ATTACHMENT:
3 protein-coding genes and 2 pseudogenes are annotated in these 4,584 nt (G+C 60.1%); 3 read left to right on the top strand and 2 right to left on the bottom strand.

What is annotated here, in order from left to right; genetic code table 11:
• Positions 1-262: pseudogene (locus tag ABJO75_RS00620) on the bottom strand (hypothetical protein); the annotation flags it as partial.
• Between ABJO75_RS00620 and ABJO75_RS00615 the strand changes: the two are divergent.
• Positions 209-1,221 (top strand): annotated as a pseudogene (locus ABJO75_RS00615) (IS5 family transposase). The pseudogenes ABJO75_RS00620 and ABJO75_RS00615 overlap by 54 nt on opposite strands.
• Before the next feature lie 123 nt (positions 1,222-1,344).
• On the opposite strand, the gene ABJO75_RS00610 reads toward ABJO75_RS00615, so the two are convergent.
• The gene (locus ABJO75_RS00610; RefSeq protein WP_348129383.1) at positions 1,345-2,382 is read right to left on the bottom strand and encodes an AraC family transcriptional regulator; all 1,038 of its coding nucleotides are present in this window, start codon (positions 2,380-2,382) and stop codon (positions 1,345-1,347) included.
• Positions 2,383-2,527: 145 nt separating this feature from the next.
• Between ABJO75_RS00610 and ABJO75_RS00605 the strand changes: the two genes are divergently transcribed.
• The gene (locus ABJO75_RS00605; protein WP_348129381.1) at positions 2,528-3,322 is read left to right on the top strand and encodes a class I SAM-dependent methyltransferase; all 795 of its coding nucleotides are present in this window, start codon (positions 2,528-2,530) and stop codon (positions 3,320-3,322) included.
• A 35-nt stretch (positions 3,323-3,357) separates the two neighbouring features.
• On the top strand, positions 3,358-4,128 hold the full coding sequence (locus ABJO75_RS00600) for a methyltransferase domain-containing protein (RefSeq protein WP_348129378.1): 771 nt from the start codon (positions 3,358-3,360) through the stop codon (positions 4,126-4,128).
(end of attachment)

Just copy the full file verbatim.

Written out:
3 protein-coding genes and 2 pseudogenes are annotated in these 4,584 nt (G+C 60.1%); 3 read left to right on the top strand and 2 right to left on the bottom strand.

What is annotated here, in order from left to right; genetic code table 11:
• Positions 1-262: pseudogene (locus tag ABJO75_RS00620) on the bottom strand (hypothetical protein); the annotation flags it as partial.
• Between ABJO75_RS00620 and ABJO75_RS00615 the strand changes: the two are divergent.
• Positions 209-1,221 (top strand): annotated as a pseudogene (locus ABJO75_RS00615) (IS5 family transposase). The pseudogenes ABJO75_RS00620 and ABJO75_RS00615 overlap by 54 nt on opposite strands.
• Before the next feature lie 123 nt (positions 1,222-1,344).
• On the opposite strand, the gene ABJO75_RS00610 reads toward ABJO75_RS00615, so the two are convergent.
• The gene (locus ABJO75_RS00610; RefSeq protein WP_348129383.1) at positions 1,345-2,382 is read right to left on the bottom strand and encodes an AraC family transcriptional regulator; all 1,038 of its coding nucleotides are present in this window, start codon (positions 2,380-2,382) and stop codon (positions 1,345-1,347) included.
• Positions 2,383-2,527: 145 nt separating this feature from the next.
• Between ABJO75_RS00610 and ABJO75_RS00605 the strand changes: the two genes are divergently transcribed.
• The gene (locus ABJO75_RS00605; protein WP_348129381.1) at positions 2,528-3,322 is read left to right on the top strand and encodes a class I SAM-dependent methyltransferase; all 795 of its coding nucleotides are present in this window, start codon (positions 2,528-2,530) and stop codon (positions 3,320-3,322) included.
• A 35-nt stretch (positions 3,323-3,357) separates the two neighbouring features.
• On the top strand, positions 3,358-4,128 hold the full coding sequence (locus ABJO75_RS00600) for a methyltransferase domain-containing protein (RefSeq protein WP_348129378.1): 771 nt from the start codon (positions 3,358-3,360) through the stop codon (positions 4,126-4,128).